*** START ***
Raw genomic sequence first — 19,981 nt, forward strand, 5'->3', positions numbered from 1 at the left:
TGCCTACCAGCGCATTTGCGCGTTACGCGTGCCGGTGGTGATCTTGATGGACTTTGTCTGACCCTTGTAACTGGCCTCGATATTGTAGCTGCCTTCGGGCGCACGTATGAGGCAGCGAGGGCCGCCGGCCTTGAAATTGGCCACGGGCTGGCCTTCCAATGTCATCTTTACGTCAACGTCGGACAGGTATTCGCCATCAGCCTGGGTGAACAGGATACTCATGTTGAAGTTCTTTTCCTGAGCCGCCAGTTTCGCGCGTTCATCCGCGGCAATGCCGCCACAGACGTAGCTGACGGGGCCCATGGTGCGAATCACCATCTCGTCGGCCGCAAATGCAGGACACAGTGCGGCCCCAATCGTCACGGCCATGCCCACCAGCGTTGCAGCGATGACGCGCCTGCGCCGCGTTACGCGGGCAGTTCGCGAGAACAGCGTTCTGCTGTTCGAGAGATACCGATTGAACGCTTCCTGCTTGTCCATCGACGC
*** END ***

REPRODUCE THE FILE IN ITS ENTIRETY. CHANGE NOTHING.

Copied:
Raw genomic sequence first — 19,981 nt, forward strand, 5'->3', positions numbered from 1 at the left:
TGCCTACCAGCGCATTTGCGCGTTACGCGTGCCGGTGGTGATCTTGATGGACTTTGTCTGACCCTTGTAACTGGCCTCGATATTGTAGCTGCCTTCGGGCGCACGTATGAGGCAGCGAGGGCCGCCGGCCTTGAAATTGGCCACGGGCTGGCCTTCCAATGTCATCTTTACGTCAACGTCGGACAGGTATTCGCCATCAGCCTGGGTGAACAGGATACTCATGTTGAAGTTCTTTTCCTGAGCCGCCAGTTTCGCGCGTTCATCCGCGGCAATGCCGCCACAGACGTAGCTGACGGGGCCCATGGTGCGAATCACCATCTCGTCGGCCGCAAATGCAGGACACAGTGCGGCCCCAATCGTCACGGCCATGCCCACCAGCGTTGCAGCGATGACGCGCCTGCGCCGCGTTACGCGGGCAGTTCGCGAGAACAGCGTTCTGCTGTTCGAGAGATACCGATTGAACGCTTCCTGCTTGTCCATCGACGC